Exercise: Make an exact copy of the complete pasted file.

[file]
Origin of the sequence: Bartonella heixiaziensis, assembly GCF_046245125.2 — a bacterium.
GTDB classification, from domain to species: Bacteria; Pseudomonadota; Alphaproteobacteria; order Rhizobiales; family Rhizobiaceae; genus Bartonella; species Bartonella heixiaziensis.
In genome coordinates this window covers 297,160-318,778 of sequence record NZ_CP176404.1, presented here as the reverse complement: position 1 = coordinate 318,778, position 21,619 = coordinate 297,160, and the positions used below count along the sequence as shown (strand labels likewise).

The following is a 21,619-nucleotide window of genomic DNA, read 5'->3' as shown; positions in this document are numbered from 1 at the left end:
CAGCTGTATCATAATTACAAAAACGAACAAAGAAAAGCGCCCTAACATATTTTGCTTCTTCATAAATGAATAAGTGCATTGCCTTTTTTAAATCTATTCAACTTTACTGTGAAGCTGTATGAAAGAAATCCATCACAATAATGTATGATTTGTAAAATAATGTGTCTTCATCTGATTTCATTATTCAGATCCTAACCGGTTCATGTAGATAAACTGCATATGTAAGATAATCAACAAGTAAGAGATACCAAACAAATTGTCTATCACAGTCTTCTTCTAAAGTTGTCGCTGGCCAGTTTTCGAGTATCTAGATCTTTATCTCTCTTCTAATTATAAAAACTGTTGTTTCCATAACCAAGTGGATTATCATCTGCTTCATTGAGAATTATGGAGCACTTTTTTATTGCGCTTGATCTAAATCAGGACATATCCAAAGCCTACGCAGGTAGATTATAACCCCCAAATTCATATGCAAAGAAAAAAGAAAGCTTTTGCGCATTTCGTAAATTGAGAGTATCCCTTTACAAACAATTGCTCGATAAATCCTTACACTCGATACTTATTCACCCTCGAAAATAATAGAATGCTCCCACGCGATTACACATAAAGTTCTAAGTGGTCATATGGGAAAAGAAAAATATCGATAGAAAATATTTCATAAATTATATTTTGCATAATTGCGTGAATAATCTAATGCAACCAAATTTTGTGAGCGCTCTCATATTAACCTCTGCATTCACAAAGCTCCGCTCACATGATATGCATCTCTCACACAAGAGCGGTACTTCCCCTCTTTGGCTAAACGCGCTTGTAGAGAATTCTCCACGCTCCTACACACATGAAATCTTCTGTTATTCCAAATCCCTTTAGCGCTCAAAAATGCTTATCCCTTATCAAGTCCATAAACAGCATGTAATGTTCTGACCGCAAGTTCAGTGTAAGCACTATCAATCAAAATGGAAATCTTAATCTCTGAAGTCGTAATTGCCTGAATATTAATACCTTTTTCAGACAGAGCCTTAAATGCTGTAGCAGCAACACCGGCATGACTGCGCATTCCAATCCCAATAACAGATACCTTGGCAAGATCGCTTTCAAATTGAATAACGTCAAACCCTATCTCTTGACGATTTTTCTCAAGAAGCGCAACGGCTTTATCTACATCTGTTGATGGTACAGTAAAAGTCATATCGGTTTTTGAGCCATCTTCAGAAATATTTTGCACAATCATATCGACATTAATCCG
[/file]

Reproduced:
Origin of the sequence: Bartonella heixiaziensis, assembly GCF_046245125.2 — a bacterium.
GTDB classification, from domain to species: Bacteria; Pseudomonadota; Alphaproteobacteria; order Rhizobiales; family Rhizobiaceae; genus Bartonella; species Bartonella heixiaziensis.
In genome coordinates this window covers 297,160-318,778 of sequence record NZ_CP176404.1, presented here as the reverse complement: position 1 = coordinate 318,778, position 21,619 = coordinate 297,160, and the positions used below count along the sequence as shown (strand labels likewise).

The following is a 21,619-nucleotide window of genomic DNA, read 5'->3' as shown; positions in this document are numbered from 1 at the left end:
CAGCTGTATCATAATTACAAAAACGAACAAAGAAAAGCGCCCTAACATATTTTGCTTCTTCATAAATGAATAAGTGCATTGCCTTTTTTAAATCTATTCAACTTTACTGTGAAGCTGTATGAAAGAAATCCATCACAATAATGTATGATTTGTAAAATAATGTGTCTTCATCTGATTTCATTATTCAGATCCTAACCGGTTCATGTAGATAAACTGCATATGTAAGATAATCAACAAGTAAGAGATACCAAACAAATTGTCTATCACAGTCTTCTTCTAAAGTTGTCGCTGGCCAGTTTTCGAGTATCTAGATCTTTATCTCTCTTCTAATTATAAAAACTGTTGTTTCCATAACCAAGTGGATTATCATCTGCTTCATTGAGAATTATGGAGCACTTTTTTATTGCGCTTGATCTAAATCAGGACATATCCAAAGCCTACGCAGGTAGATTATAACCCCCAAATTCATATGCAAAGAAAAAAGAAAGCTTTTGCGCATTTCGTAAATTGAGAGTATCCCTTTACAAACAATTGCTCGATAAATCCTTACACTCGATACTTATTCACCCTCGAAAATAATAGAATGCTCCCACGCGATTACACATAAAGTTCTAAGTGGTCATATGGGAAAAGAAAAATATCGATAGAAAATATTTCATAAATTATATTTTGCATAATTGCGTGAATAATCTAATGCAACCAAATTTTGTGAGCGCTCTCATATTAACCTCTGCATTCACAAAGCTCCGCTCACATGATATGCATCTCTCACACAAGAGCGGTACTTCCCCTCTTTGGCTAAACGCGCTTGTAGAGAATTCTCCACGCTCCTACACACATGAAATCTTCTGTTATTCCAAATCCCTTTAGCGCTCAAAAATGCTTATCCCTTATCAAGTCCATAAACAGCATGTAATGTTCTGACCGCAAGTTCAGTGTAAGCACTATCAATCAAAATGGAAATCTTAATCTCTGAAGTCGTAATTGCCTGAATATTAATACCTTTTTCAGACAGAGCCTTAAATGCTGTAGCAGCAACACCGGCATGACTGCGCATTCCAATCCCAATAACAGATACCTTGGCAAGATCGCTTTCAAATTGAATAACGTCAAACCCTATCTCTTGACGATTTTTCTCAAGAAGCGCAACGGCTTTATCTACATCTGTTGATGGTACAGTAAAAGTCATATCGGTTTTTGAGCCATCTTCAGAAATATTTTGCACAATCATATCGACATTAATCCG